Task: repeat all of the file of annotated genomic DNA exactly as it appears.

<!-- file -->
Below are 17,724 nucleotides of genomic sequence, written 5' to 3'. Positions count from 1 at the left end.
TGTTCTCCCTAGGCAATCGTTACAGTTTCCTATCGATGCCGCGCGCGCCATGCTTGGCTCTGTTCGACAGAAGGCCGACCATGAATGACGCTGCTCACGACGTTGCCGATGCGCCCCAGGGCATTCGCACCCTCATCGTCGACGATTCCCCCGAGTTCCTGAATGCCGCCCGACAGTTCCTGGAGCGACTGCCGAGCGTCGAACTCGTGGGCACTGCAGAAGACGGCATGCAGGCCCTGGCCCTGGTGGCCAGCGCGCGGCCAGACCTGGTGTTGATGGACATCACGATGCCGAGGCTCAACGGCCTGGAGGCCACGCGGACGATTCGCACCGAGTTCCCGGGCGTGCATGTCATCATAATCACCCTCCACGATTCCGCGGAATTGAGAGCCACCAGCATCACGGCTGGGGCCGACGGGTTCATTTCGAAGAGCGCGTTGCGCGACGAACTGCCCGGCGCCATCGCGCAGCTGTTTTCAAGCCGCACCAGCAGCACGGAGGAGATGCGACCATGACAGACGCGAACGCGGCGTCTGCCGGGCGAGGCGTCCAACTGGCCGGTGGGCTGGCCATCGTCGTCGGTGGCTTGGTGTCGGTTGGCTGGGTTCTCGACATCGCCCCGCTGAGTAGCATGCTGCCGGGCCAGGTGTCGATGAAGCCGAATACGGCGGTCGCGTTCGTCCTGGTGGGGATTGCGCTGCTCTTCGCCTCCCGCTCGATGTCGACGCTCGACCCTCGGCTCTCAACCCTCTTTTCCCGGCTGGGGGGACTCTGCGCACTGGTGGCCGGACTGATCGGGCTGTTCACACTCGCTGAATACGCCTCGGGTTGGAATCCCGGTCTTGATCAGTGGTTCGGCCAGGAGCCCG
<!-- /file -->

Below are 17,724 nucleotides of genomic sequence, written 5' to 3'. Positions count from 1 at the left end.
TGTTCTCCCTAGGCAATCGTTACAGTTTCCTATCGATGCCGCGCGCGCCATGCTTGGCTCTGTTCGACAGAAGGCCGACCATGAATGACGCTGCTCACGACGTTGCCGATGCGCCCCAGGGCATTCGCACCCTCATCGTCGACGATTCCCCCGAGTTCCTGAATGCCGCCCGACAGTTCCTGGAGCGACTGCCGAGCGTCGAACTCGTGGGCACTGCAGAAGACGGCATGCAGGCCCTGGCCCTGGTGGCCAGCGCGCGGCCAGACCTGGTGTTGATGGACATCACGATGCCGAGGCTCAACGGCCTGGAGGCCACGCGGACGATTCGCACCGAGTTCCCGGGCGTGCATGTCATCATAATCACCCTCCACGATTCCGCGGAATTGAGAGCCACCAGCATCACGGCTGGGGCCGACGGGTTCATTTCGAAGAGCGCGTTGCGCGACGAACTGCCCGGCGCCATCGCGCAGCTGTTTTCAAGCCGCACCAGCAGCACGGAGGAGATGCGACCATGACAGACGCGAACGCGGCGTCTGCCGGGCGAGGCGTCCAACTGGCCGGTGGGCTGGCCATCGTCGTCGGTGGCTTGGTGTCGGTTGGCTGGGTTCTCGACATCGCCCCGCTGAGTAGCATGCTGCCGGGCCAGGTGTCGATGAAGCCGAATACGGCGGTCGCGTTCGTCCTGGTGGGGATTGCGCTGCTCTTCGCCTCCCGCTCGATGTCGACGCTCGACCCTCGGCTCTCAACCCTCTTTTCCCGGCTGGGGGGACTCTGCGCACTGGTGGCCGGACTGATCGGGCTGTTCACACTCGCTGAATACGCCTCGGGTTGGAATCCCGGTCTTGATCAGTGGTTCGGCCAGGAGCCCG